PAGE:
comscore Hawaii paycheck protection fraud case is a glimpse of widespread abuse | Honolulu Star-Advertiser
Hawaii News

Hawaii paycheck protection fraud case is a glimpse of widespread abuse

  • STAR-ADVERTISER FILE
                                To date, Martin Kao’s case has been among the biggest of about 85 cases publicized by the U.S. Department of Justice involving people around the country being arrested for, pleading guilty to, being charged with or receiving prison sentences for PPP fraud.

    STAR-ADVERTISER FILE

    To date, Martin Kao’s case has been among the biggest of about 85 cases publicized by the U.S. Department of Justice involving people around the country being arrested for, pleading guilty to, being charged with or receiving prison sentences for PPP fraud.

  • ASSOCIATED PRESS FILE
                                A local representative with the FBI, which is working with other law enforcement agencies in an attempt to bolster pursuit of pandemic-related fraud, declined to say whether any PPP fraud investigations in Hawaii other than Martin Kao’s are pending.

    ASSOCIATED PRESS FILE

    A local representative with the FBI, which is working with other law enforcement agencies in an attempt to bolster pursuit of pandemic-related fraud, declined to say whether any PPP fraud investigations in Hawaii other than Martin Kao’s are pending.

It will be many years before government officials know the extent of federal pandemic aid improperly obtained by businesses in Hawaii and across the nation.

That’s the expectation shared recently by a regulator overseeing the integrity of U.S. Small Business Administration financial assistance given to companies affected by COVID-19, including the Paycheck Protection Program and grants for restaurant and entertainment industry businesses.

These programs offered businesses as much as $10 million each, yet many awards were made to ineligible applicants in a scramble amid fluid rule guidance and loose oversight that impeded others from obtaining desperately needed help.

So far, only one local pandemic business aid enforcement action has come to light — a case publicized by federal law enforcement officials nearly a year ago involving Martin Kao, the owner and then-chief executive of the defense industry research and development firm long known as Navatek.

Yet many more are expected across the country and possibly in Hawaii.

Earlier this year, the SBA’s independent integrity regulator reported identifying nearly 55,000 PPP loans totaling roughly $7 billion made to potentially ineligible businesses.

Hannibal “Mike” Ware, head of the Office of Inspector General, told Congress in a report earlier this year that so far justice has been brought to more than 200 fraudsters who abused SBA pandemic relief programs, resulting in $600 million seized or recovered.

Ware also said combating such fraud will be a priority for “many years” with thousands of expected investigations stemming in part from over 150,000 hotline complaints.

To date, Kao’s case has been among the biggest of about 85 cases publicized by the U.S. Department of Justice involving people around the country being arrested for, pleading guilty to, being charged with or receiving prison sentences for PPP fraud.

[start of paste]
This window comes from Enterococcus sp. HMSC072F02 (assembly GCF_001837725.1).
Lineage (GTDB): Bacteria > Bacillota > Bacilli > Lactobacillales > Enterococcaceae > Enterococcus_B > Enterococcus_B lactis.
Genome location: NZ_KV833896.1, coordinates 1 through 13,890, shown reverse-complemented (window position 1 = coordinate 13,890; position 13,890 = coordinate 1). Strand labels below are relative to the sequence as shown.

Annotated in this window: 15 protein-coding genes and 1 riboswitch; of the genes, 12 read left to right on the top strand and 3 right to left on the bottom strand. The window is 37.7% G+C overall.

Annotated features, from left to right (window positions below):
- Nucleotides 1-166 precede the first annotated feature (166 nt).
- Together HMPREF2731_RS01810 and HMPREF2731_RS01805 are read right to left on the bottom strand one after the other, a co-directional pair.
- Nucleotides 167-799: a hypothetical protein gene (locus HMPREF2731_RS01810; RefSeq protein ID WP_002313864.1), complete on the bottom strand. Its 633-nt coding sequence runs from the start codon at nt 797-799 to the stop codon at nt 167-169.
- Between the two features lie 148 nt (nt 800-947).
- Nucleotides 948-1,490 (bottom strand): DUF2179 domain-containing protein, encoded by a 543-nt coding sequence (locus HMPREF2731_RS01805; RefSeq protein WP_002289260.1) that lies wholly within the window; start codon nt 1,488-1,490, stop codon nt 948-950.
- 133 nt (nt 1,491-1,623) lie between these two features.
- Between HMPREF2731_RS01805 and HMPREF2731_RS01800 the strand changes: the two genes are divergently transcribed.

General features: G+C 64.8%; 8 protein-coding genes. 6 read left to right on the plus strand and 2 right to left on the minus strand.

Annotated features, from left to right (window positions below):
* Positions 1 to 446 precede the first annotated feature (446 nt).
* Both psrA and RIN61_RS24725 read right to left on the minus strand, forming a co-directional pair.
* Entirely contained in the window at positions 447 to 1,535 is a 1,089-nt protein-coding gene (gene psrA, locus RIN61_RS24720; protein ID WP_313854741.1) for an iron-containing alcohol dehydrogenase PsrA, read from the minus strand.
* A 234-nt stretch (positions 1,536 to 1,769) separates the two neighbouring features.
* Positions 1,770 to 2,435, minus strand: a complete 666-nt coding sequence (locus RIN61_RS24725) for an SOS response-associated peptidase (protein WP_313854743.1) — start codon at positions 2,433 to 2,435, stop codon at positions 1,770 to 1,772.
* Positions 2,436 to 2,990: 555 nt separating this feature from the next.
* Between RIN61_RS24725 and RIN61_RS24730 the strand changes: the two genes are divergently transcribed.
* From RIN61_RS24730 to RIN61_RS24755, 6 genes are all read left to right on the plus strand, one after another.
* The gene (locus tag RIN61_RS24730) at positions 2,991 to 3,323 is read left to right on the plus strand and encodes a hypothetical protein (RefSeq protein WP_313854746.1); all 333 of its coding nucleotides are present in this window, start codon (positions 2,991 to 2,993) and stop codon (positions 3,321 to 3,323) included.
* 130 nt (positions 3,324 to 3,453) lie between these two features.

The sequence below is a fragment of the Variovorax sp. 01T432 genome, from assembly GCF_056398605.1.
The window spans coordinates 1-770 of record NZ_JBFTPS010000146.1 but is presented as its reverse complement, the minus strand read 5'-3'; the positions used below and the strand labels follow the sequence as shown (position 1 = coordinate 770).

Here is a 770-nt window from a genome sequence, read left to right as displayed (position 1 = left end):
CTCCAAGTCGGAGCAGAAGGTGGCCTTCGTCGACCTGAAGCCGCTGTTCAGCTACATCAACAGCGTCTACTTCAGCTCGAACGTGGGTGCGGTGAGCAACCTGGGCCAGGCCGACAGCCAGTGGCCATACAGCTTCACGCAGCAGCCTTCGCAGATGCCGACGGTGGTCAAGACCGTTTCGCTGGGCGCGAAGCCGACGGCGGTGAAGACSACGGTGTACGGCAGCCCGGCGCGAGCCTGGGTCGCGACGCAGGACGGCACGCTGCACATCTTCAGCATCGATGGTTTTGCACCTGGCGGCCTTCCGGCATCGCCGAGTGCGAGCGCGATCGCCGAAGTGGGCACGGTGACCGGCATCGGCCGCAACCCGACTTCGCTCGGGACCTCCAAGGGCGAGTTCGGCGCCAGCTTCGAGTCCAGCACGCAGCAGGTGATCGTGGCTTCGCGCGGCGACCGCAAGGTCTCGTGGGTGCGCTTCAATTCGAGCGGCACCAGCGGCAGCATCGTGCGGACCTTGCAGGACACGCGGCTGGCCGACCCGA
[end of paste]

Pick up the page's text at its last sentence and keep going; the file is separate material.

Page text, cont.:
Kao, who renamed his Honolulu-based company Martin Defense Group last year, is accused of applying for three forgivable PPP loans totaling $15.6 million last year — and receiving two for $12.8 million — based on inflated payroll information to determine loan size.

Federal authorities filed a criminal complaint against Kao in U.S. District Court in May after his arrest in September. He stepped down as CEO in November.

A local representative with the FBI, which is working with other law enforcement agencies in an attempt to bolster pursuit of pandemic-related fraud, declined to say whether any PPP fraud investigations in Hawaii other than Kao’s are pending. As a policy, the FBI doesn’t disclose cases that haven’t resulted in public records.

Data on how many Hawaii PPP loans have been deemed improper or been audited isn’t available from SBA.

Over two PPP rounds last year and this year, about 45,000 loans totaling $3.8 billion were made to Hawaii businesses.

Nationally, there were close to 12 million PPP loans totalling about $800 billion.

The role of banks

SBA relied on private lenders to make the loans according to program rules, with lenders receiving fees for the loans guaranteed by SBA. The agency can audit any loan and has a policy to examine every loan over $2 million, though forgiving loans is largely left to lenders.

Hawaii’s four largest banks shared varying degrees of information about PPP loans they made.

Central Pacific Bank said 70% of its PPP loans to date have been forgiven, 1% have been audited by SBA and less than 1% were denied forgiveness. CPB, which made the only local loan to Navatek, also said its loan volume involving uncovered borrower abuse amounted to 0.008%.

Bank of Hawaii said none of its PPP borrowers have been deemed ineligible, though it made one loan that SBA canceled due to the borrower applying elsewhere. The bank was not involved in any Navatek loans.

First Hawaiian Bank said it could not disclose the number of its audited PPP loans.

American Savings Bank declined to share any information on PPP loan status.

The federal Office of Inspector General said in a March report that SBA must conduct loan reviews and take immediate action to address potential improper PPP loan disbursements.

“This is because sufficient controls were not implemented up front to prevent improper loans from occurring,” the report said.

Inconsistent outcomes

Improper loans could involve fraud as well as loan recipients being deemed ineligible after they applied under “interim” rules that were superseded by numerous SBA guidance updates.

Companies with publicly traded stock and nonprofit social clubs that benefit private members are in the latter category that still appears muddled.